WASHINGTON, U.S. - Asian stocks got off to a shaky start on Monday morning following news of a revived FBI investigation into Democrat presidential candidate Hillary Clinton's email server ...
• U.S. election uncertainty worries markets
• U.S. currency gains some ground following Friday's selloff
• Markets, in general, hoping for a Clinton victory
WASHINGTON, U.S. - Asian stocks got off to a shaky start on Monday morning following news of a revived FBI investigation into Democrat presidential candidate Hillary Clinton's email server while she was U.S. secretary of state, with just over a week left for the November 8 election.
The news sent U.S. stocks tumbling and the dollar taking a hit on Friday. The dollar was slightly higher against the yen and the euro during Asia trade on Monday, as the U.S. currency gained some ground following Friday's selloff.
This sell-off filtered through to Asia.
MSCI’s broadest index of Asia-Pacific shares outside Japan hit a six-week low on Monday before recovering up 0.2 percent. It is set to end the month down 1.6 percent.
Japan’s Nikkei, which touched a six-month high on Friday, slipped 0.4 percent on Monday, but remains poised for a monthly increase of 5.5 percent.
South Korea's Kospi also shed 0.4 percent, to 2,010.41. Hong Kong's Hang Seng, first declined, but then rose 0.2 percent to 23,003.08 while the Shanghai Composite Index fell 0.4 percent to 3,092.20.
Australia's S&P/ASX 200, however, added 0.7 percent to 5,322.70. Benchmarks in Taiwan and Singapore also fell.
On Friday, Wall Street and the dollar closed lower, after FBI Director James Comey sent a letter to the U.S. Congress informing it that the bureau is again reviewing the probe into Clinton's private server. The timing of the letter, so close to the presidential polls, was criticised by top U.S. Justice Department officials.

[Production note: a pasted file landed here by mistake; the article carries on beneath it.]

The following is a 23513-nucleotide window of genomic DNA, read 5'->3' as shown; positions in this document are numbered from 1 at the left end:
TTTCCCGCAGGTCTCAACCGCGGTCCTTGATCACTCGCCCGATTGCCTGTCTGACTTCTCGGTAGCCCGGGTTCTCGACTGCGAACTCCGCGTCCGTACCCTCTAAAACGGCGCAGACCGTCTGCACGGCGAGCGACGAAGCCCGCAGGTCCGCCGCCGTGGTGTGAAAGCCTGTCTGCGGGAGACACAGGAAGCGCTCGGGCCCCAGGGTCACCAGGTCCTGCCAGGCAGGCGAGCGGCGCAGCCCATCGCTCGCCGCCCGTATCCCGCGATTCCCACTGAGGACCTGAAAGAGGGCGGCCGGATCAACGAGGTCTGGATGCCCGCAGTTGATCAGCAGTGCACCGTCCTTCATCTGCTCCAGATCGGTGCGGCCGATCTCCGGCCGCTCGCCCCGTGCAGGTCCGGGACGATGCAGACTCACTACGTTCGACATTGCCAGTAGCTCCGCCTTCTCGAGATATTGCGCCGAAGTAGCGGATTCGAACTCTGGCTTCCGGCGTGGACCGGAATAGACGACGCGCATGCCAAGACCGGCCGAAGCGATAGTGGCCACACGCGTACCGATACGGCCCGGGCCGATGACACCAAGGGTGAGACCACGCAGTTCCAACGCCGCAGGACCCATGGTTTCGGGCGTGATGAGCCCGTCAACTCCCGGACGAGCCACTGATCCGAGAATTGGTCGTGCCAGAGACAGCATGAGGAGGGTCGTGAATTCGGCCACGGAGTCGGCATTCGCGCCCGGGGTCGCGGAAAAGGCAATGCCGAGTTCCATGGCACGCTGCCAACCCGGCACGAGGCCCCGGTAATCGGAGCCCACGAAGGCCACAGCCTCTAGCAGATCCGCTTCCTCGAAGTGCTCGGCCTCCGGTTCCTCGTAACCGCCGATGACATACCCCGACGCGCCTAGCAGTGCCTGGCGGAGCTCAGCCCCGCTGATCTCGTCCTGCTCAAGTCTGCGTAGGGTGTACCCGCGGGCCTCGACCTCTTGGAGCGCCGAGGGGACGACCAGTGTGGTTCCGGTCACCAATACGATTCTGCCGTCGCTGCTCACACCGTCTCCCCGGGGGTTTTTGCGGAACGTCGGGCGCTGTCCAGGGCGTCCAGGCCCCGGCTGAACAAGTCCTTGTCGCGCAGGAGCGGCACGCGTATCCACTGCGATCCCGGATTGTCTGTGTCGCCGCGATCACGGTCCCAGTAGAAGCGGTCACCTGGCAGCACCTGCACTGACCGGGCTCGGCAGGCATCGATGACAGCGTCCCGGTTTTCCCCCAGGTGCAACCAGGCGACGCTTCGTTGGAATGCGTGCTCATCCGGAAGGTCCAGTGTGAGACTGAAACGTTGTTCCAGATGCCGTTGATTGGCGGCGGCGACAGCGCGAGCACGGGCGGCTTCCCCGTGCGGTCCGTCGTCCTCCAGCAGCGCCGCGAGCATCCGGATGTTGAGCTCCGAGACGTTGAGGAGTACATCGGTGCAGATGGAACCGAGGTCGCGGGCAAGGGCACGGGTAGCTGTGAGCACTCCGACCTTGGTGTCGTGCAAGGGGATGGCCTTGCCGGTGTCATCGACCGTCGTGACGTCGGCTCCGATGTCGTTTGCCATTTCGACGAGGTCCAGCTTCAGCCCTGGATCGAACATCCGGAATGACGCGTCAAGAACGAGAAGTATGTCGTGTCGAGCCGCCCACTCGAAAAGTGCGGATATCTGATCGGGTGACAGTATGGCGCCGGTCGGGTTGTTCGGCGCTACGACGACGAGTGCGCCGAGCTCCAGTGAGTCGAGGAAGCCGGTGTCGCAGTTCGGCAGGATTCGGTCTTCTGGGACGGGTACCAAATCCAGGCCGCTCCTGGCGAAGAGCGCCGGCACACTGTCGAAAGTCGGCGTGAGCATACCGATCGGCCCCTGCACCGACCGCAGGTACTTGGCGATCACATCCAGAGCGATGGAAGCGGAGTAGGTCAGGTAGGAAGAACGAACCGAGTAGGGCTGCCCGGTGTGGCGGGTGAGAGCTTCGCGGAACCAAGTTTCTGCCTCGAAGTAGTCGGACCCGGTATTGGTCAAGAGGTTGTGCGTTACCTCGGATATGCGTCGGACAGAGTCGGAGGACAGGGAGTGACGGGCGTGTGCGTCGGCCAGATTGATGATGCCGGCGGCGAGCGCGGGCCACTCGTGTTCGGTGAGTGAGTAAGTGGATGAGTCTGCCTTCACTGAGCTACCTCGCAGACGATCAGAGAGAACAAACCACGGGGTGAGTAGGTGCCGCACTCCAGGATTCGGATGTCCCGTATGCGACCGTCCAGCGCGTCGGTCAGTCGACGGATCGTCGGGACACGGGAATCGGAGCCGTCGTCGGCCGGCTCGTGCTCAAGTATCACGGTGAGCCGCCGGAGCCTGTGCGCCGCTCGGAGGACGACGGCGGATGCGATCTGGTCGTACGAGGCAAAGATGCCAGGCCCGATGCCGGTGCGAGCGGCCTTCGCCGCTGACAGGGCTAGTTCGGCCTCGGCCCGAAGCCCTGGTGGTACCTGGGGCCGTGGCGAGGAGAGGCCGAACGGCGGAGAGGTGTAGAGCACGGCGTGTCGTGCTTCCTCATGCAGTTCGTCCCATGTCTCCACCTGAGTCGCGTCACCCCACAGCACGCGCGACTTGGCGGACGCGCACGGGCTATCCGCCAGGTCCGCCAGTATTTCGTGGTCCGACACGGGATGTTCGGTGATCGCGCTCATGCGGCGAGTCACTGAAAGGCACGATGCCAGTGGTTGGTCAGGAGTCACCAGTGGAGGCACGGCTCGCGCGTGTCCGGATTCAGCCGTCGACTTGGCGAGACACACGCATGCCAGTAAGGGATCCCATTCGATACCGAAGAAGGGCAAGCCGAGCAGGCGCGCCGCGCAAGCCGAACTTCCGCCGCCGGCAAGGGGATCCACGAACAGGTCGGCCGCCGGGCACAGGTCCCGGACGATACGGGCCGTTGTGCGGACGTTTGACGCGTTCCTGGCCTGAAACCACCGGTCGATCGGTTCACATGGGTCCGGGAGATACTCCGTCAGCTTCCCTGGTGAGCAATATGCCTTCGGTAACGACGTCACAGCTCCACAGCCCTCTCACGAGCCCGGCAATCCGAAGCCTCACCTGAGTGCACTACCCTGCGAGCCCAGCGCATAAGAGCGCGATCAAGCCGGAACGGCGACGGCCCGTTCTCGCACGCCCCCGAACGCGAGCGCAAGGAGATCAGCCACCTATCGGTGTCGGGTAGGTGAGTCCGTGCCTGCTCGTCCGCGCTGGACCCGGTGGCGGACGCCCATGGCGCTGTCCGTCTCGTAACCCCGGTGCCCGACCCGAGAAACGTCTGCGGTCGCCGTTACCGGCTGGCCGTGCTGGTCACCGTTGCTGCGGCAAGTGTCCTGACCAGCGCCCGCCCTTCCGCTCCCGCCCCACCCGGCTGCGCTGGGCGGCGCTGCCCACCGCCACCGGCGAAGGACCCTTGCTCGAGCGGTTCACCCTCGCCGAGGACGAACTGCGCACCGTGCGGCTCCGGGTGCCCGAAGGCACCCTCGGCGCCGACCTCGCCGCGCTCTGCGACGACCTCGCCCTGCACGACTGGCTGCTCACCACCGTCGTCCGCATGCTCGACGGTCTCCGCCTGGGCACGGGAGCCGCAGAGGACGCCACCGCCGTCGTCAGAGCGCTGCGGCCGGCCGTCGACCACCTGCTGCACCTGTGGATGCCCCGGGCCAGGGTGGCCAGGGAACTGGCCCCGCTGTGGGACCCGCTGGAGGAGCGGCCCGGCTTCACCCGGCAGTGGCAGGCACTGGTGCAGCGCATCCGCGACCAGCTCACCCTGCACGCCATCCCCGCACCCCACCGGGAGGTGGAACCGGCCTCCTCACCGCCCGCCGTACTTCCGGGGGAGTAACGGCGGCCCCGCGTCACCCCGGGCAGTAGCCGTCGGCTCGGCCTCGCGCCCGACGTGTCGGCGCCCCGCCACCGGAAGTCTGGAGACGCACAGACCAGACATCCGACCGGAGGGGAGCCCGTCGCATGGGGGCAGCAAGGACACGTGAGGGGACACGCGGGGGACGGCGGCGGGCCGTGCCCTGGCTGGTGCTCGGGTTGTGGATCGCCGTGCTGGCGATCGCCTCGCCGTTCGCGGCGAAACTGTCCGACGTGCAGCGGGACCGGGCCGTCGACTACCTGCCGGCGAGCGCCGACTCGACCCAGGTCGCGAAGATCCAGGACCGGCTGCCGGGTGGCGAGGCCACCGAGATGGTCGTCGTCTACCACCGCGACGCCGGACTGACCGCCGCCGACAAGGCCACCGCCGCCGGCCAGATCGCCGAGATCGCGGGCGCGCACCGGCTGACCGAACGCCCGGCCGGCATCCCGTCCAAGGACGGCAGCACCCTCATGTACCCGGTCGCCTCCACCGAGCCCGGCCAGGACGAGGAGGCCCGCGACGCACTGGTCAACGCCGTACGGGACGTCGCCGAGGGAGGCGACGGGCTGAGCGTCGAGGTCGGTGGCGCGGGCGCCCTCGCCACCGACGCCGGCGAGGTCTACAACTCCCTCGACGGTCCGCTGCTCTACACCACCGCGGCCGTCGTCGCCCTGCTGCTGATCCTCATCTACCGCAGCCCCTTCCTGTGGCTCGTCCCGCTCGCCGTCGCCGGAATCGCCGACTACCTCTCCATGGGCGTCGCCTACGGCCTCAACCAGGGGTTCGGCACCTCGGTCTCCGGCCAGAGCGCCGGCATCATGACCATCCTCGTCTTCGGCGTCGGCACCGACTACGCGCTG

Meanwhile, the Mexican peso, closely affected by developments in the U.S. election race, was nearly unchanged at 18.96 a dollar midday in the Asia session compared with late Friday in New York.
Market players cautioned, however, that the consequences of the FBI's move are far from clear and that the peso, seen as the best barometer of the market's perception on the U.S. election, could slip further depending on the presidential poll results.
Mexico is considered to be the most vulnerable to Republican Donald Trump's protectionist policy as the country sends 80 percent of its exports to the United States.
An upswing in the markets is tied to expectations that Hillary Clinton will win the U.S. presidential race.
According to the most recent polls, the gap between Clinton and Republican nominee Donald Trump has closed considerably, prompting investors to buy the Japanese currency, a haven asset traditionally sought out in periods of geopolitical and financial instability.
In a recent ABC News/Washington Post poll, Clinton's lead over Trump shrank to 1 percent by Sunday from 12 percent just about a week ago.
The possibility of a Trump win spooked the markets, as the Republican is considered a loose cannon and his views on economic policy are unclear.
In addition, dealers are nervously awaiting a series of key events this week, including central bank policy meetings in Japan and the U.S. as well as the release of U.S. jobs figures on Friday.
Oil prices also fell - dragging energy firms lower - following the failure last week of OPEC to hammer out details of an agreement to cut output in the face of a global supply glut.
The lack of a deal in Vienna on Friday raised questions about the ability of the group to deliver the reductions and came just days after OPEC member Iraq and non-member Russia said they felt they should be exempt.
European markets also looked set for a shaky start, with financial spreadbetter CMC Markets expecting Britain's FTSE 100, France's CAC 40 and Germany's DAX to all open down 0.1 percent.
On Friday, Europe’s index of leading 300 shares closed down 0.35 percent; Germany’s DAX slipped by 0.19 percent and the STOXX 600 fell 0.27 percent.
Investors have some important data releases this week on their radar, as well as earnings from big companies such as Sony and Honda.